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A DBA at the Opera Expand / Collapse
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Posted Saturday, August 2, 2014 1:52 AM
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Comments posted to this topic are about the item A DBA at the Opera


Post #1598856
Posted Monday, August 4, 2014 2:31 AM


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What is the old saying? "A stitch in time saves nine!!!"

There is no reason for computing to be any different to anything else. I cannot remember the number of times when I have said "I don't have to do it yet but I'll start in now and get it out of the way" only to find that my personal deadline has come and gone because of one issue or another.

I guess that no matter how much effort we put in to avoid the drama it will come anyway. However, as professionals we should be ensure that any drama remains that and doesn't end up being a crisis.


Gaz

-- Stop your grinnin' and drop your linen...they're everywhere!!!
Post #1599154
Posted Monday, August 4, 2014 8:47 AM


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Gary Varga (8/4/2014)
What is the old saying? "A stitch in time saves nine!!!"

There is no reason for computing to be any different to anything else. I cannot remember the number of times when I have said "I don't have to do it yet but I'll start in now and get it out of the way" only to find that my personal deadline has come and gone because of one issue or another.

I guess that no matter how much effort we put in to avoid the drama it will come anyway. However, as professionals we should be ensure that any drama remains that and doesn't end up being a crisis.


Here Here!!

+1




Jason AKA CirqueDeSQLeil
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Post #1599287
Posted Monday, August 4, 2014 8:56 AM
Mr or Mrs. 500

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Oh geez. I feel quite operatic in the sense of this article lately

The sysadmin here decided a few weeks back that the CPU usage of the SQL Server was just too high after midnight, which just so happens to be the time when things like full backups, DBCC checks, statistics updates, and index rebuilds are done. Without informing he, he started restarting the server at around 1:00 A.M., right in the middle of all the maintenance work.

Today, he calls me and tells me about the problems, and says the maintenance stuff is making the CPU too high. I question why that's a problem, since everyone's off-premises, and the jobs finish by 7:00 A.M., and work for the day starts at 9:30 A.M. Plenty of leeway. "Well, the CPU is just too high! It's bad for the server!" Alright, well, the CPU will come down eventually, especially if you stop restarting the server every day, which forces recompilation on everything- "No! That's not it! There must be something on the SQL side of things messing it all up!" Well, technically, yes, if there wasn't interference with the processes meant to control that, and also, we don't have backups anymore since they haven't been allowed to run- "It's better this way!" ... *Sigh*.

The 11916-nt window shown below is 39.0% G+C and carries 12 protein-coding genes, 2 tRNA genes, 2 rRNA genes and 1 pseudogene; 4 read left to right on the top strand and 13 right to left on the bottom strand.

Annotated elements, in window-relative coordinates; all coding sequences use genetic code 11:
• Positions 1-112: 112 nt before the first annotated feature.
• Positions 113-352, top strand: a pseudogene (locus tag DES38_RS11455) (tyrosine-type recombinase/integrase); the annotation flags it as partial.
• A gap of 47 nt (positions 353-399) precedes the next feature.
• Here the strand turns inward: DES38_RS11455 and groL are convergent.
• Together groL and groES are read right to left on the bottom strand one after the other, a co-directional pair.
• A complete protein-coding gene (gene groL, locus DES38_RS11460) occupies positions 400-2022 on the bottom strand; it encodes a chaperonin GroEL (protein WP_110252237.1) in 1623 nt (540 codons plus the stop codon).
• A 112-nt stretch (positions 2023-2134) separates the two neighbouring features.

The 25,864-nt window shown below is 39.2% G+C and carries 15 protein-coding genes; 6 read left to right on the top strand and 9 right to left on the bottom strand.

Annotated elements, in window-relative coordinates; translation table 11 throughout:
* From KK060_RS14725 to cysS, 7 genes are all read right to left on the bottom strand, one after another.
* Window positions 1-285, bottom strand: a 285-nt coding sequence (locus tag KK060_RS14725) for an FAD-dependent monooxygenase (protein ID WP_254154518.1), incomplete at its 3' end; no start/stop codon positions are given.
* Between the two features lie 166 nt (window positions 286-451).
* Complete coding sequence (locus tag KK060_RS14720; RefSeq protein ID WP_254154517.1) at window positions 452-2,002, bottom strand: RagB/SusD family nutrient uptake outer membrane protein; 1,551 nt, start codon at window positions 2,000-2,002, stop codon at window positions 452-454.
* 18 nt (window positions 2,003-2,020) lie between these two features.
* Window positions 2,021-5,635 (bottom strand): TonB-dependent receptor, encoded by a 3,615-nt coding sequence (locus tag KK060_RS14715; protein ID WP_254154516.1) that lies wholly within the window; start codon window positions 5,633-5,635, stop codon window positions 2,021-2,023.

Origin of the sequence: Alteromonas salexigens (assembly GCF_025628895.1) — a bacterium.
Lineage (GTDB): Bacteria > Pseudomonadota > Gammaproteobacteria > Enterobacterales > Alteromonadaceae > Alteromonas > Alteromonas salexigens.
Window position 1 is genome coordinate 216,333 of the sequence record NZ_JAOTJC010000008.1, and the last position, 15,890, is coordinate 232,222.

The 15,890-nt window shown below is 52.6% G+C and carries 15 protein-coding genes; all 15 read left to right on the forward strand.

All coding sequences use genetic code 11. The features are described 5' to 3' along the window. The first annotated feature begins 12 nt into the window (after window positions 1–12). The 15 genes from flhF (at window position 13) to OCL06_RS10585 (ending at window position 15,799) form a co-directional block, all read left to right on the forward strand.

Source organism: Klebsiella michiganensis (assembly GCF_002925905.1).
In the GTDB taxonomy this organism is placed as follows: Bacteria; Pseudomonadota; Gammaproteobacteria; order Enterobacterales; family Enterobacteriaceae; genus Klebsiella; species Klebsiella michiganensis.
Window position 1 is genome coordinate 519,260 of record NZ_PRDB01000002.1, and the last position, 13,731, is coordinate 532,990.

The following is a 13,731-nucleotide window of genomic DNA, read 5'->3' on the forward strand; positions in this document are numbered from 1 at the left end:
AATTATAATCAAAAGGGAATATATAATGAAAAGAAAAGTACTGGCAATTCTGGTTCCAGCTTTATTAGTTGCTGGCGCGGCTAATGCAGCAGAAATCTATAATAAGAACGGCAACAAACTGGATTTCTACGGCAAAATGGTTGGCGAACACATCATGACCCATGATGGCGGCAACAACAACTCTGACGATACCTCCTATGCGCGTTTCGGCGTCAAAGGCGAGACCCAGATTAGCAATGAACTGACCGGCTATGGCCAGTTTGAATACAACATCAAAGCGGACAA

I'm not looking forward to the final act, which will probably involve corruption and a few dead databases




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Post #1599292
Posted Monday, August 4, 2014 9:02 AM


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Andrew Kernodle (8/4/2014)
Oh geez. I feel quite operatic in the sense of this article lately

The sysadmin here decided a few weeks back that the CPU usage of the SQL Server was just too high after midnight, which just so happens to be the time when things like full backups, DBCC checks, statistics updates, and index rebuilds are done. Without informing he, he started restarting the server at around 1:00 A.M., right in the middle of all the maintenance work.

Today, he calls me and tells me about the problems, and says the maintenance stuff is making the CPU too high. I question why that's a problem, since everyone's off-premises, and the jobs finish by 7:00 A.M., and work for the day starts at 9:30 A.M. Plenty of leeway. "Well, the CPU is just too high! It's bad for the server!" Alright, well, the CPU will come down eventually, especially if you stop restarting the server every day, which forces recompilation on everything- "No! That's not it! There must be something on the SQL side of things messing it all up!" Well, technically, yes, if there wasn't interference with the processes meant to control that, and also, we don't have backups anymore since they haven't been allowed to run- "It's better this way!" ... *Sigh*.